Beekeepers both anticipate and dread spring. While it’s the time for their bees to become active again, it’s also the time to make new colony purchases and lose bees to swarming.
It doesn’t have to be this way, however. There are multiple ways to get bees to move into new hives, including attractants or natural products such as lemongrass.
Read on to discover how to identify and swarms and how to attract bees to your empty hive.
- What is Swarming?
- How do I Find a Swarm?
- Three Ways to Acquire Swarming Colony
- Catching a Bee Swarm
- Attracting Bees to a New Hive Naturally
- Attracting Bees into Hive with Attractants
- The New Colony has Moved into Hive, Now What?
- Closing Remarks
What is Swarming?
Swarming is a natural occurrence when half, or all, of a bee colony decide to find a new hive. Characterized by the large amounts of bees clustered together, swarms gather together at a temporary place outside the hive until scout bees find a new home for them.
Swarming occurs when a hive is becoming overpopulated or has uninhabitable conditions.
When the reason is caused by overpopulation, half the bee population with queen leaves in search of a new hive to populate.
When uninhabitable conditions cause the swarm, the whole colony leaves together to find a new home.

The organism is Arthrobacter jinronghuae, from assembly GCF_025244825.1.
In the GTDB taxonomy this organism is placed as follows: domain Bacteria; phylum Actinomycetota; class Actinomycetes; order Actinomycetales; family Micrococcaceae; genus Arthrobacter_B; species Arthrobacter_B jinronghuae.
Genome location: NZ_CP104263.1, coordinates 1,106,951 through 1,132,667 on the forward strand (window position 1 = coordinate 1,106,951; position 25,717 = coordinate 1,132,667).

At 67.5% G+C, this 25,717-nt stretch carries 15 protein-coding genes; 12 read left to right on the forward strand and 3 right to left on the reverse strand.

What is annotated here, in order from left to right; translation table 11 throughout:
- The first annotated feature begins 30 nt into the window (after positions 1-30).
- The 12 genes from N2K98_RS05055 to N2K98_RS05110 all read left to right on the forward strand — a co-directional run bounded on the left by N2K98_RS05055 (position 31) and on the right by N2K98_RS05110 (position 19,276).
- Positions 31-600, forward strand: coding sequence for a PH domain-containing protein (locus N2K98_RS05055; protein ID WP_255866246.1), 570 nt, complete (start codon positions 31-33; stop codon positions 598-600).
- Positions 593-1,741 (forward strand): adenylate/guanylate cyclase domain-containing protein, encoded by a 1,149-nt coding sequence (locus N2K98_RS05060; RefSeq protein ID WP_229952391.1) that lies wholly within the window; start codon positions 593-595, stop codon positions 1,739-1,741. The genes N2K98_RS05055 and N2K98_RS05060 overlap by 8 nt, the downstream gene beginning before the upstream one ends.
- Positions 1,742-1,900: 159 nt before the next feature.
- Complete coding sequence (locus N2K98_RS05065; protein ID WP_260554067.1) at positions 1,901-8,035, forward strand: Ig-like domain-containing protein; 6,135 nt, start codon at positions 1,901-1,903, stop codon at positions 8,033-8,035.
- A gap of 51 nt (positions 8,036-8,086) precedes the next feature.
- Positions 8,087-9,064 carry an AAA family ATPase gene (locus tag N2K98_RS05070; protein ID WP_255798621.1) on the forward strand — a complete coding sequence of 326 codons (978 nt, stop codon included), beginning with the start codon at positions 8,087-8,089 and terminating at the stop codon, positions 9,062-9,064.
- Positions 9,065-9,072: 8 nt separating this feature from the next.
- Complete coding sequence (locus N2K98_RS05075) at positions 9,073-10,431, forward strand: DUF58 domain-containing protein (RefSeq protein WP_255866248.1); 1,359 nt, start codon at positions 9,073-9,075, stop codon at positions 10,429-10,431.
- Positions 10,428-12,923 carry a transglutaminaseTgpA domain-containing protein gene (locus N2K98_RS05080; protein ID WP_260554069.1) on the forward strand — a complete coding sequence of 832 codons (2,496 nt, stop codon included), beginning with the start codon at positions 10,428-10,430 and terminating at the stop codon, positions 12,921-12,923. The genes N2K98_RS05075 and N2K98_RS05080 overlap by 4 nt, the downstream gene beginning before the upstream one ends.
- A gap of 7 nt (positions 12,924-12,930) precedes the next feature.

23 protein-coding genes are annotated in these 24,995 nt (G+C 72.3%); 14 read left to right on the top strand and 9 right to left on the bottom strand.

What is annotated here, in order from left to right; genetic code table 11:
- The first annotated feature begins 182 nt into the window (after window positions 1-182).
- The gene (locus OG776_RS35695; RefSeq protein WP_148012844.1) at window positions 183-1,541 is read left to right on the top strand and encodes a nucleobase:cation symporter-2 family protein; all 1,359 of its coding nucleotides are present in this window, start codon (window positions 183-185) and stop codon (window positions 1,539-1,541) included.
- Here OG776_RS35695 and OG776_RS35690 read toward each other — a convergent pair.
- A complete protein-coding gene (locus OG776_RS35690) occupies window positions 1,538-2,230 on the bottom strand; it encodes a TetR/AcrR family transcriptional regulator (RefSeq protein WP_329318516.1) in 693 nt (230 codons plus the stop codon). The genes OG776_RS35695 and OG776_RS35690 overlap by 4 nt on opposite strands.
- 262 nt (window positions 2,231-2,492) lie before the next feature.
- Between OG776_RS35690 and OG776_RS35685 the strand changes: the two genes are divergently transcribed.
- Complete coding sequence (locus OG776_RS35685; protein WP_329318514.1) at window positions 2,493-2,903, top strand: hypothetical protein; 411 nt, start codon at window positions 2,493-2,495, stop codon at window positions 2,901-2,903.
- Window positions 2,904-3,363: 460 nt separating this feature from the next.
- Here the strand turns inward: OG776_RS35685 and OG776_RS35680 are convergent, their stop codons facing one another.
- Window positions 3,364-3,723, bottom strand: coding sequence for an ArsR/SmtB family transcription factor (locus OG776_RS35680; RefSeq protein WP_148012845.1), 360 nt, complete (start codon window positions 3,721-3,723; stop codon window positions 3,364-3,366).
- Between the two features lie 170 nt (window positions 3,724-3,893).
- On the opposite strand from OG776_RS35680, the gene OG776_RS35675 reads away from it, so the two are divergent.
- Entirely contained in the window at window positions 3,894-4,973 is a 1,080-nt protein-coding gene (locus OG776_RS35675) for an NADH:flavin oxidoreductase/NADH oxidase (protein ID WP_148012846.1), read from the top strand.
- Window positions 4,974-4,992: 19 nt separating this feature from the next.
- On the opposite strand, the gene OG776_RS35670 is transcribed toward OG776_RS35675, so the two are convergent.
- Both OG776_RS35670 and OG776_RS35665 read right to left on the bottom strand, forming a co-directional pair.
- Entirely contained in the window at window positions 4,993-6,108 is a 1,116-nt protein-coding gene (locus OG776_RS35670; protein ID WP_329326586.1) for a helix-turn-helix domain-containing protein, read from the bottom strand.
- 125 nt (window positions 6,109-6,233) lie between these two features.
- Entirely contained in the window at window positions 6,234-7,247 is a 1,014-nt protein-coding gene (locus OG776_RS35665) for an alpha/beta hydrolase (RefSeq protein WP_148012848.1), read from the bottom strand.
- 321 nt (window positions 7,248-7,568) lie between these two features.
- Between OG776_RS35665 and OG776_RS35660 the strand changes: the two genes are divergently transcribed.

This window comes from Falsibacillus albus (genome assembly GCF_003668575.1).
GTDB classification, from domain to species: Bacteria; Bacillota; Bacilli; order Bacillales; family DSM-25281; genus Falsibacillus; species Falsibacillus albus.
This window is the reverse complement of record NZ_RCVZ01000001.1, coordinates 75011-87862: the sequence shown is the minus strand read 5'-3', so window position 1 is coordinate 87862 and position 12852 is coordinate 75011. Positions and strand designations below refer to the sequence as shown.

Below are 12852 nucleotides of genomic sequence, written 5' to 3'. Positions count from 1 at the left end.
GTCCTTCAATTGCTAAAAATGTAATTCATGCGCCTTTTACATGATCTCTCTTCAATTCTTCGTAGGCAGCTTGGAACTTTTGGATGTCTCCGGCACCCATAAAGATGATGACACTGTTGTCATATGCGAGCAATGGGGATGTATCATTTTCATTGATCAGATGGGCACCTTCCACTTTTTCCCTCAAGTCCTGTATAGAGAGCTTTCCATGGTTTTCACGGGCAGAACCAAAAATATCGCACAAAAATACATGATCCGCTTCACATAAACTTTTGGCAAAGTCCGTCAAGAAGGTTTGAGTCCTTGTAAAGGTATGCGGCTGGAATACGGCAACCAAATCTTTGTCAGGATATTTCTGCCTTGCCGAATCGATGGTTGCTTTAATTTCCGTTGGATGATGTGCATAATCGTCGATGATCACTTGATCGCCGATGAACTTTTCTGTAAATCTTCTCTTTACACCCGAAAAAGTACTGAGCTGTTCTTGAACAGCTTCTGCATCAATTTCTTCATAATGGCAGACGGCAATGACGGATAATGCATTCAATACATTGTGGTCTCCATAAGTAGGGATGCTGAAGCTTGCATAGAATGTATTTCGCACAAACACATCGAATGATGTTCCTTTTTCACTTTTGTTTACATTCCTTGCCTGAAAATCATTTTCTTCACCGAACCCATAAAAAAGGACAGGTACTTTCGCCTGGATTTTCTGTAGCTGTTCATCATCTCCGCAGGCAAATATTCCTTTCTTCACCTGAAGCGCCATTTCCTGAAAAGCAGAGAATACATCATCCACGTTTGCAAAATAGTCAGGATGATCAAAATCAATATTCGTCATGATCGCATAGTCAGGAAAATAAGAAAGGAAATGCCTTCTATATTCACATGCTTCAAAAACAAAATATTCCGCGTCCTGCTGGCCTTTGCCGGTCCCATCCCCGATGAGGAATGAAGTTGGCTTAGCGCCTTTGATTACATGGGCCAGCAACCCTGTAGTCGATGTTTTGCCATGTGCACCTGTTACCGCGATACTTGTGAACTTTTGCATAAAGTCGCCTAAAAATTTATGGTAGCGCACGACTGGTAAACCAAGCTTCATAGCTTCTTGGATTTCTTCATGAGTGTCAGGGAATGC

How do I Find a Swarm?
While bee swarms are easy to identify, they aren’t always easy to find.
Look close to the mother hive.
If you already have hives, it’s much easier. Swarms usually don’t stray too far from their previous home as they try to conserve energy for the big move. So, if you feel like one of your hives is becoming crowded, begin looking around your hives during the right season for a swarm.
Look at the right time of year.
Swarms take place in spring so that the colony can produce enough supplies in their new hive for winter storage. Depending on the region, this usually takes place sometime between February – June.
Look for identifiable features.
Swarms usually have identifiable features that make them easier to find. First, as mentioned previously, they won’t be too far away from their mother colony. Second, they will usually swarm an open, dry, and safe area. This includes: